Meanwhile, UK company pay ratios are probably not skewed as badly as their US counterparts — with huge supply chains originating from Asia, the professors said. The accuracy of pay ratios has recently received increasing attention, at least in liberal-leaning parts of the country. San Francisco voters last month approved a “CEO tax” on businesses that have a 100-to-1 pay ratio. Will New York be next? (Patrick Temple-West)
After seemingly endless speculation, the incoming Joe Biden administration has finally made it official: Brian Deese (pictured, left) will be the new head of the National Economic Council.
Given his prior role as BlackRock’s head of sustainable investing, Mr Deese’s appointment has been applauded by many in the ESG world. The BlueGreen Alliance, a consortium of some of the US’s largest labour unions and environmental organisations, said there was “no better choice” for the job. And Republican Hank Paulson, the former Treasury secretary and head of Goldman Sachs, sang his praises, saying: “His energy and skills will be invaluable in dealing with the enormous economic challenges posed by the Covid crisis and climate change.”
Many in the climate activist community are not happy. Last week, when it was reported that Mr Deese was being considered for the role, progressive organisations including the Rainforest Action Network, Greenpeace USA and the Sunrise Movement staged an impromptu protest outside BlackRock’s headquarters. They say Mr Deese’s tenure at BlackRock should disqualify him from joining the Biden administration, because they believe the firm has not done enough to back up its rhetoric on climate change.
However, Mr Deese did win a vote of support from Bill McKibben, co-founder of 350.org. Mr McKibben has a long personal history with Mr Deese as he outlined in a thread on Twitter. Some of the criticism he has seen from climate activists has not been “remotely correct”, Mr McKibben wrote. “I know he cares a lot, and works hard on the issue.” (Billy Nauman)
In recent years Iconiq, the secretive family office that manages the gazillion-dollar wealth of many of the most successful Silicon Valley stars (think Mark Zuckerberg, Sheryl Sandberg, Jack Dorsey, Reid Hoffman, to name but a few) has tried to stay under the radar.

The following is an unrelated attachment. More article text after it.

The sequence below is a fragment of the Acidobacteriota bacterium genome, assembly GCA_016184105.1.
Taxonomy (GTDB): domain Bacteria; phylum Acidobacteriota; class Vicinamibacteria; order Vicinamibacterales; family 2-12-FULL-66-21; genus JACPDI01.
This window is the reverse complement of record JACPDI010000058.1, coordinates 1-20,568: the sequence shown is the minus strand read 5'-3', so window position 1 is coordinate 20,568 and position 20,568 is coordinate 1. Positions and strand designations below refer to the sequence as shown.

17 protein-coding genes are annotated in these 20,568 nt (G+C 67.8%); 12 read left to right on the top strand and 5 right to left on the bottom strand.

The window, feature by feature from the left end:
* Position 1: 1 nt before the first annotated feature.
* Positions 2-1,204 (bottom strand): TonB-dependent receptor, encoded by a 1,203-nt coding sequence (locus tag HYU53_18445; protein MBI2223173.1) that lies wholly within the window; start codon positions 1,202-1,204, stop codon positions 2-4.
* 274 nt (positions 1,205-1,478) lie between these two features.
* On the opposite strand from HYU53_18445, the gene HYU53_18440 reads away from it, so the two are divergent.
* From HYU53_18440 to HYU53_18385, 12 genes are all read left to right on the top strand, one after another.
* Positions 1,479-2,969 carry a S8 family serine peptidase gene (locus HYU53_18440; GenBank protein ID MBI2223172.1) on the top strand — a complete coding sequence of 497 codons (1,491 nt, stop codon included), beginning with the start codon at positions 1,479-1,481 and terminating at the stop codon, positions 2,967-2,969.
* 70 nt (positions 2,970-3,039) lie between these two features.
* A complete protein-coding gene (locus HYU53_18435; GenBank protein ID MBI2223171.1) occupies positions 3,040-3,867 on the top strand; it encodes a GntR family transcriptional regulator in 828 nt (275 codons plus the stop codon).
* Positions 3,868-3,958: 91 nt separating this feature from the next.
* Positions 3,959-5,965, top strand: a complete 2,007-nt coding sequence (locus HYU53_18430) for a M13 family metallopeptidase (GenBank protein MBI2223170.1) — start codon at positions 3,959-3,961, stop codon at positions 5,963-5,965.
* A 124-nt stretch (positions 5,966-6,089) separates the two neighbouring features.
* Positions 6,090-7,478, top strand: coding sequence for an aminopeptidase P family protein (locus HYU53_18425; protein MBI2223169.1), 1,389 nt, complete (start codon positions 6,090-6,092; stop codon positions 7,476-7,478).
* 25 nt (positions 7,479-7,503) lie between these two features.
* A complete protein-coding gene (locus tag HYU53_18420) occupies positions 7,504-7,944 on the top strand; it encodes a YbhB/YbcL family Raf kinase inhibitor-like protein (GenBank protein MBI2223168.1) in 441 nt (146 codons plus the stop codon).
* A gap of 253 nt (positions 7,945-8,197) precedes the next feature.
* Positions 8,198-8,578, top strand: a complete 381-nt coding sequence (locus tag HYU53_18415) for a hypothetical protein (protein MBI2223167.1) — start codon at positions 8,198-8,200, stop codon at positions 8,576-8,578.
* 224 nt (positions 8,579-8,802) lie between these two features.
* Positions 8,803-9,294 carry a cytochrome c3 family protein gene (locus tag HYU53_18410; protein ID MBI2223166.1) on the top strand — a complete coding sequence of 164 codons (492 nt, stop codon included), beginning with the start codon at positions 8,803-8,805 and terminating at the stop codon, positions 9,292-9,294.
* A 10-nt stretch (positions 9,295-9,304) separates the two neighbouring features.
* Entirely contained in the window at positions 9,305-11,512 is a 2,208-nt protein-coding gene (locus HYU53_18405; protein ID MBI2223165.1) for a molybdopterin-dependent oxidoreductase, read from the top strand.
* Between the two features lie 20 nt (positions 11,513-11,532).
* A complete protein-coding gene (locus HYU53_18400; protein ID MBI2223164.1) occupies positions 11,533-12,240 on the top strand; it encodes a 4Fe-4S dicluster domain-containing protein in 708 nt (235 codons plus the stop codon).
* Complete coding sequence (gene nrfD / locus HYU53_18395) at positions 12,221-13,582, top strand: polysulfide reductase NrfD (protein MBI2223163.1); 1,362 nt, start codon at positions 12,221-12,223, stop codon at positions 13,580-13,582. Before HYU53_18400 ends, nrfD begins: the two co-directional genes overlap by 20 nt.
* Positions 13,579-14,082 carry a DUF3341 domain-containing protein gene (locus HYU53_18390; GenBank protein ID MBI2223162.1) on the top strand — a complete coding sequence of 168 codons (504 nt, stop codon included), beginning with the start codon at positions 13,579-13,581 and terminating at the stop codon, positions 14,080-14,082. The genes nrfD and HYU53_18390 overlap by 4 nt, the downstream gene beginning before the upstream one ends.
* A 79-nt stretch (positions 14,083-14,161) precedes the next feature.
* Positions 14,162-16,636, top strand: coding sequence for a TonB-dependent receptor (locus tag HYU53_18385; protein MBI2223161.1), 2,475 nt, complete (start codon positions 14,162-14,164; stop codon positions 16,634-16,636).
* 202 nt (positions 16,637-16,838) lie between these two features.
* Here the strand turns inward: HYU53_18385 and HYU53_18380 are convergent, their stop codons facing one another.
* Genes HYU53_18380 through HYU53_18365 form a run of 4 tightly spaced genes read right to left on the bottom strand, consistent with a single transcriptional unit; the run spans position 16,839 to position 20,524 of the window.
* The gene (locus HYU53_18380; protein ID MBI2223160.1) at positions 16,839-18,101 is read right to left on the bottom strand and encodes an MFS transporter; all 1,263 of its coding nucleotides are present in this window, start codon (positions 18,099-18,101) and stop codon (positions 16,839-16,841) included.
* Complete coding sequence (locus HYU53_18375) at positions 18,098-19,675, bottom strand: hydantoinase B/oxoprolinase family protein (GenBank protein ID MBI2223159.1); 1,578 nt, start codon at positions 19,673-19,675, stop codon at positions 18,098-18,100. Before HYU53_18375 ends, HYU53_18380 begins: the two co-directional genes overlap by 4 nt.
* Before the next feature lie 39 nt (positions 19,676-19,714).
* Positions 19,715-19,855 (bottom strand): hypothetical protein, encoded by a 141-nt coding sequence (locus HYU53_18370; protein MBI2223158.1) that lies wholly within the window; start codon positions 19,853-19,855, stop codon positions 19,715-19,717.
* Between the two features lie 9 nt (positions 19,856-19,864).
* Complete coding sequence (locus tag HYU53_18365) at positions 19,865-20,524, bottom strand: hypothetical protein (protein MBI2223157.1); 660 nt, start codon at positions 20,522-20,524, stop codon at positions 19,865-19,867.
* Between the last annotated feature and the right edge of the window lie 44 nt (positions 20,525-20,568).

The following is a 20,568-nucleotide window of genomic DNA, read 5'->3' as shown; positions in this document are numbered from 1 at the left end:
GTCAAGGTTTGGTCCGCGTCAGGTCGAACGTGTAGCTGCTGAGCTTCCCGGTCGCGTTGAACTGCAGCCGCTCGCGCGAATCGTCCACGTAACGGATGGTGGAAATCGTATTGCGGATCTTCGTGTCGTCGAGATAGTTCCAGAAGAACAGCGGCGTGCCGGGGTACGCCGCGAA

But this week it briefly poked its nose above the parapet to announce that it has chosen finalists for a $12m competition that its clients are funding to create innovative refugee support programmes. The key backer for this is Chris Larsen, founder of Ripple, and his wife Lyna Lam, herself a former refugee following the Vietnam war and Cambodian genocide.
Of course $12m is not even chump change for Iconiq (or Larsen) — and this is just one of numerous philanthropic ventures tumbling out of Silicon Valley right now. However, there are two reasons why this move is an interesting sign of the times. One is that it shows the degree to which family offices of all stripes face demands from their clients to demonstrate commitment to humanitarian causes.
Second, the refugee competition is just the tip of the iceberg of some intense, furtive brainstorming under way inside Iconiq’s network around how to leverage its powerful stable of entrepreneurs — and “entrepreneurial capital” — to scale up philanthropy and affect investment in some innovative ways.
The fruits of this have yet to be seen. But, if nothing else, it should remind us all that the ESG wave is not just sparking a shift in behaviour in the public markets — or the highly visible ETF space — but the deeply secretive private family offices too. (Gillian Tett)
Morningstar this week published a report on the support for climate change shareholder proposals during 2020. BlackRock and Vanguard supported 12 and 15 per cent of climate change resolutions respectively, Morningstar said. But there was a significant range in funds’ willingness to back climate change proposals. Smaller fund firms with a history of supporting climate initiatives were more likely to increase their willingness to vote in favour of these resolutions this year.
After announcing its “Cocoa for Good” sustainability programme in 2018, US chocolate maker Hershey’s has come under fire (along with other confectionery companies) for allegedly dodging a levy to help impoverished small farmers in Ghana and Ivory Coast.
Hershey’s, which is reported to have bought a large quantity of cocoa from an exchange that allowed it to avoid a $400 per tonne living wage surcharge, was also banned from operating chocolate sustainability programmes in the two countries, our FT colleagues wrote this week.
Hershey’s said the “misleading” statement from the two countries was “unfortunate” and they had jeopardised critical programmes that helped farmers. The confectioner said it was participating in the levy for the current crop year and would continue to do so.
As trailed this week, the Moral Money Forum is launching a series of in-depth reports, and we’re keen to inform them with your insights. Our first report will ask how investors and the companies they invest in can encourage long-term behaviour in a world of short-term pressures. Please share your thoughts, case studies and data with us here.
In honour of the fifth anniversary of the Paris climate agreement, a team of filmmakers created a documentary titled The Decade of Action that looks at how companies are reinventing themselves to make their business, and our world, sustainable. On December 10 at 11am CET the film will premiere followed by a panel discussion moderated by Gillian Tett. Register for the live event and film release here.